Quantum computer helps solve real-life logistics problem

Researchers at Chalmers University of Technology in Sweden have demonstrated that small quantum computers can be used to solve problems with real applications.

 Quantum computers hold the potential to exponentially expand computing power, transforming certain sectors such as cyber security and research.

In 2019, Google researchers announced that they had reached “quantum supremacy”: a quantum computer solving a task which would be practically impossible for a classical computer. The quantum computer, nicknamed ‘Sycamore’, had 54 qubits, of which 53 were functional.

However, the task solved was of no practical use and was selected for the purposes of putting the quantum computer to the test. An important challenge in quantum challenge is now to find useful problems which can exploit the supremacy of small quantum computers.

“We want to be sure that the quantum computer we are developing can help solve relevant problems early on. Therefore, we work in close collaboration with industrial companies,” said Professor Giulia Ferrini, one of the leaders of the university’s quantum computer project.

The researchers have demonstrated that a quantum computer can contribute towards solving a real logistics problem in the aviation industry. All airlines face scheduling challenges, such as assigning individual aircraft to different routes. This is an optimisation problem – which grows rapidly in complexity as the number of possible routes and aircraft increases – and is thus a good candidate to be solved with a Quantum Approximate Optimisation Algorithm (QAOA).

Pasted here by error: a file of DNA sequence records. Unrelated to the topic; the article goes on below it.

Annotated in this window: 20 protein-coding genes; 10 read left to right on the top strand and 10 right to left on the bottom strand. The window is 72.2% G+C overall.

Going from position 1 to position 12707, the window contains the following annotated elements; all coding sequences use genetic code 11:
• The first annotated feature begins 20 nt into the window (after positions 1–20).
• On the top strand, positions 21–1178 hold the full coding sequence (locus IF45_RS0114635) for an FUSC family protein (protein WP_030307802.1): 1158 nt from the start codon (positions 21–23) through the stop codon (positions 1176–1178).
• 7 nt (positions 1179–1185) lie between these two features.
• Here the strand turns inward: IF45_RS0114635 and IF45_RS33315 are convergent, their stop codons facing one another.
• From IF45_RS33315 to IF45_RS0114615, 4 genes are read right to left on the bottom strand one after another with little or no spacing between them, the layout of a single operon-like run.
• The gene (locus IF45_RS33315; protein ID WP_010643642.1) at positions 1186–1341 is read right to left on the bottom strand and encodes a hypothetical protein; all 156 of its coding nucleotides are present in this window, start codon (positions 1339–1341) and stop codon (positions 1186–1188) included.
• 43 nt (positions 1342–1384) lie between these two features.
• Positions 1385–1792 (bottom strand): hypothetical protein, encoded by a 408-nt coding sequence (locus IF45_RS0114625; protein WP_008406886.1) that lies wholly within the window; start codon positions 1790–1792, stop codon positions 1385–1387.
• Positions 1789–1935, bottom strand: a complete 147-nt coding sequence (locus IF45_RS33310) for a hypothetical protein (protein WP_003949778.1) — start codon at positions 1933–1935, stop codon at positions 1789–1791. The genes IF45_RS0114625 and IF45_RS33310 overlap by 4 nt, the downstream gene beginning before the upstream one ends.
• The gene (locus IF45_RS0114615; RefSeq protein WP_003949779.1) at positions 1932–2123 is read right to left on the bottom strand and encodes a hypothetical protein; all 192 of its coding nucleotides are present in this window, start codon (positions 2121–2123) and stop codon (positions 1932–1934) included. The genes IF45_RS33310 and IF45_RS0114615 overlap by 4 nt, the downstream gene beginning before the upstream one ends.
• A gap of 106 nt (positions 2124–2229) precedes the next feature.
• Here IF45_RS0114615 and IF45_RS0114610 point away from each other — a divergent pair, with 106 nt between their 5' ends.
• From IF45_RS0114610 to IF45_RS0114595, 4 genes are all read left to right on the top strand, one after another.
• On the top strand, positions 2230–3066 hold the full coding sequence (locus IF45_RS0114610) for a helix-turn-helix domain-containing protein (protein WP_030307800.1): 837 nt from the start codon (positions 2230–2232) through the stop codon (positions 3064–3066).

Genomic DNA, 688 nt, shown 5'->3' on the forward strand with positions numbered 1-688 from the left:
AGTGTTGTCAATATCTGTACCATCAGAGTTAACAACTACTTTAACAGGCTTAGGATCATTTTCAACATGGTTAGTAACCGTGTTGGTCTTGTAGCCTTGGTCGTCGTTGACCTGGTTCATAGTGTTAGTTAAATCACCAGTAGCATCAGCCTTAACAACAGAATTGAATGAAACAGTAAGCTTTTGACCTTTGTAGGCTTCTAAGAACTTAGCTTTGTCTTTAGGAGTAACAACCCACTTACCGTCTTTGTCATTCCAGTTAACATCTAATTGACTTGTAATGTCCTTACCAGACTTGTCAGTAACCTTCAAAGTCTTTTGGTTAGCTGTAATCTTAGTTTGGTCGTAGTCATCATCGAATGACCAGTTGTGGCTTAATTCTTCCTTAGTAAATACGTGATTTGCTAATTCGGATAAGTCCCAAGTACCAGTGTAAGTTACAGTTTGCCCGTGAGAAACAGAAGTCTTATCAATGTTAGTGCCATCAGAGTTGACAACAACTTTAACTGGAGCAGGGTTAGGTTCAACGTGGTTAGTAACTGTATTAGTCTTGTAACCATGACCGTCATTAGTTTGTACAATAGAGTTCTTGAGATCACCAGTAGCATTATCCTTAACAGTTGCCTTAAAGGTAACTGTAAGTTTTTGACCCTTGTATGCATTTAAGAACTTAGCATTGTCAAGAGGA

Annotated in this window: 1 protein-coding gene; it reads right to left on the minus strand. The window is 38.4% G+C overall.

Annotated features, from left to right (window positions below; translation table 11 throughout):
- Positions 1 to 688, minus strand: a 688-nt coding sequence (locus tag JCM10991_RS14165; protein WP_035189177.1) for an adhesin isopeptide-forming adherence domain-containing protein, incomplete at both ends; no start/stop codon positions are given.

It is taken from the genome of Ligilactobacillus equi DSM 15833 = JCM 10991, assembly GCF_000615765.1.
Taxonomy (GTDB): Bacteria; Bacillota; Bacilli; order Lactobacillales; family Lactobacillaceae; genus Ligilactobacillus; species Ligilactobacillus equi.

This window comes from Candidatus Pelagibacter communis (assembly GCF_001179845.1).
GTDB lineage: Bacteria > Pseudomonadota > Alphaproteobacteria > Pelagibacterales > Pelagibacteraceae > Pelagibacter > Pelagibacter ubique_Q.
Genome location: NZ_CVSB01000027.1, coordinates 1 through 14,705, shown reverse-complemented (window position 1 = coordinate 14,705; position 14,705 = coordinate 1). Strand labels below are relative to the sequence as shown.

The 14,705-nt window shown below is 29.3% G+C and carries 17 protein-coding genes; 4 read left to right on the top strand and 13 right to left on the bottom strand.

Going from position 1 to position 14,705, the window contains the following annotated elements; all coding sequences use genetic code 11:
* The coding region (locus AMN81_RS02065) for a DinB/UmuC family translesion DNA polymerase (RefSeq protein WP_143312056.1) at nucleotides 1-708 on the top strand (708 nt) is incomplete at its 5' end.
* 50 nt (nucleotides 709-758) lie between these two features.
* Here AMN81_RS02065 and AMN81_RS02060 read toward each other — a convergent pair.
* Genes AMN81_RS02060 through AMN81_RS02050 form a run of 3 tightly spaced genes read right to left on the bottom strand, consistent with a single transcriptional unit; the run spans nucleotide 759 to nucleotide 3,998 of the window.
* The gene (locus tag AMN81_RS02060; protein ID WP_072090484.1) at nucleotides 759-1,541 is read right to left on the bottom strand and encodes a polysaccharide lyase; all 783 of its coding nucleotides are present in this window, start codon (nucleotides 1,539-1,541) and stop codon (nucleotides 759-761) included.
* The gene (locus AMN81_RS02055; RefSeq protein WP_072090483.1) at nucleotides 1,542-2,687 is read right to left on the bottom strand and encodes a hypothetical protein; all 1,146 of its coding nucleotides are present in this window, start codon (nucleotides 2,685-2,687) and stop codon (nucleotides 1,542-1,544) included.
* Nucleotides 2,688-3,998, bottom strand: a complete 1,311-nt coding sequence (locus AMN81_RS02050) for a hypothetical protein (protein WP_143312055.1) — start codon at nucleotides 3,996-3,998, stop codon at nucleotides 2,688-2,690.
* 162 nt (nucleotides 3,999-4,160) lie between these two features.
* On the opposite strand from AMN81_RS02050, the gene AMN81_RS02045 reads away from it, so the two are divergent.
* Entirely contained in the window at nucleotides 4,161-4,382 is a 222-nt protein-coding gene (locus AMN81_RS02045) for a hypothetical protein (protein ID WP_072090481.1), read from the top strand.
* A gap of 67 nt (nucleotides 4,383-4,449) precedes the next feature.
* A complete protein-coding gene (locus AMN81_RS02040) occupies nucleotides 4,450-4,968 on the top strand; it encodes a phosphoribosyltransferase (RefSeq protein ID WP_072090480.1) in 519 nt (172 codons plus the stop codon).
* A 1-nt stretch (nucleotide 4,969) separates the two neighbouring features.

Ferrini and her colleagues executed the algorithm on a quantum processor with just two qubits, demonstrating that it can solve the aircraft optimisation problem.

“We have shown that we have the ability to map relevant problems onto our quantum processor,” said Professor Jonas Bylander, who was responsible for the experimental design. “We still have a small number of qubits, but they work well. Our plan has been to first make everything work very well on a small scale, before scaling up.”

The theorists on the team simulated solving the same problem for up to 278 aircraft: in practice, this would require a quantum computer with at least 25 qubits. “The results remained good as we scaled up. This suggests that the QAOA algorithm has the potential to solve this type of problem at even larger scales,” said Ferrini.

Surpassing the most powerful classical computers used today will require more complex quantum computers with more qubits, which must be carefully handled in order to prevent decoherence. The Chalmers University team have started scaling up and are now working with five qubits; they hope to reach at least 20 qubits by 2021 while maintaining quality.

The project is part of the Wallenberg Centre for Quantum Technology, an ambitious 12-year project to develop Swedish expertise in quantum technology and to build a quantum computer with at least 100 qubits.